Monday, April 26, 2010

Long career of the 'Hannibal Lecter of the clerical world'

Defrocked Irish paedophile priest Oliver O'Grady is considered one of the world's most dangerous clerical sexual predators.

Yet he lags far behind Sean Fortune and Brendan Smyth in Irish society's collective consciousness.

Probably because most of the children O'Grady preyed upon were in the US, not here.

"He's the Hannibal Lecter of the clerical world," says attorney Patrick Wall of Manly, McGuire & Stewart in California.

Wall, a former Benedictine monk, has been tracking O'Grady across the globe for several years, serving him with civil actions from his alleged victims in the US.

"He's admitted to abusing post and prepubescent boys and girls. The youngest he molested was a nine-month-old baby and he's slept with mothers to get close to their children."

O'Grady was deported to Ireland in 2000 after spending seven years in prison in the US for sexually abusing two brothers.

The former priest came to public attention when he agreed to feature in a documentary discussing his sexual abuse of children.

Deliver Us From Evil was released in 2006 and featured many of O'Grady's victims discussing the impact his abuse had on their lives.

The film, which was nominated for an Oscar, also showed how high-ranking clergy in California moved O'Grady from one parish to another over several years when allegations of sexual abuse emerged.

In the film, O'Grady attempts to explain the mindset of a paedophile and rapist and it becomes apparent he has no grasp of the devastation his actions have caused. He is childlike and fantastical as he recounts grooming and abusing boys and girls.

Some of the film was shot in a playground in Dublin and outside a school, which caused some controversy.

Scenes where O'Grady's demeanour changes noticeably as children run around him have since been cut from the film. He becomes agitated, uncomfortable and is visibly at a loss as to how to behave.

O'Grady gained the trust of various congregations in northern California in the 1970s and '80s as he was continuously moved around when allegations surfaced. He confessed his problem to Los Angeles bishop Roger Mahoney, but was allowed to continue serving as a priest in various congregations.

In 1998, Mahoney, by then a cardinal, spent four hours on the witness stand in a civil action taken against the diocese over O'Grady's abuse and testified that he sent the Irish cleric to a psychiatrist after the 1984 police investigation into possible molestation.

O'Grady's psychiatrist's report stated: "Father O'Grady reveals a severe defect in maturation, not only in the matter of sex, but more importantly in the matter of social relationships," it stated. "Perhaps Oliver is not truly called to the priesthood."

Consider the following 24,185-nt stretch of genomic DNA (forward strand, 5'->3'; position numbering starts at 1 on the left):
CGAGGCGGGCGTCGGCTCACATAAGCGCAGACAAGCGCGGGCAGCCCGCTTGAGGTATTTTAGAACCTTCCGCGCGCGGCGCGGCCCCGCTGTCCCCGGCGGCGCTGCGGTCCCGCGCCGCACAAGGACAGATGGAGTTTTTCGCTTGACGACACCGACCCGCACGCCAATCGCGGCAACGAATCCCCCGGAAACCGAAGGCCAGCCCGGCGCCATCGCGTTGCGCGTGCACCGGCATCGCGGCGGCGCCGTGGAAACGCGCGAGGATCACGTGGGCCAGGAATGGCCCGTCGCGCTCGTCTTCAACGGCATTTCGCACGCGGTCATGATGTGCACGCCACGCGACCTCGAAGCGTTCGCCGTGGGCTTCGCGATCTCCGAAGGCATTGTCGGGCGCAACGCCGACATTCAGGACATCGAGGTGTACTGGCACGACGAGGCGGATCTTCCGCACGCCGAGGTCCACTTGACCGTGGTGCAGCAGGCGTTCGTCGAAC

Despite this, O'Grady was then appointed pastor of St Andrew's Parish in San Andreas and then associate pastor of Sacred Heart Church in Turlock, where his abuse of children continued unabated.

When O'Grady was in prison, having been sentenced for the sexual assault of the two brothers, he struck a deal with the Catholic Church.

He agreed not to testify at the civil action taken by brothers John and James Howard about how he told church authorities about his abuse in return for receiving his full church pension at 65. He turns 65 on 5 June.

In depositions, O'Grady admitted to sexually abusing over 20 children but has only been convicted of abuse against two brothers.

He is listed on the sex offenders' register here, and is required to tell gardaí if he is moving house or country, which he does. Gardaí also monitor O'Grady's movements.

Since his deportation to Ireland in 2000, he has lived in Thurles, Co Tipperary, his native Limerick and various parts of Dublin.

In April 2007, the Sunday Tribune tracked him down to Phibsborough in north Dublin, just 100 yards from a primary school.

He spoke to the Sunday Tribune through his letterbox, saying he would not discuss if he had informed gardaí of his whereabouts.

A neighbour reported O'Grady had been "ogling" her young children in the street.

As required by law, gardaí were informed when he moved from Limerick to Holland almost two years ago.

Gardaí then informed the authorities in Holland.

But detectives here had no idea he was active in a local parish in Rotterdam.

SIC: ST

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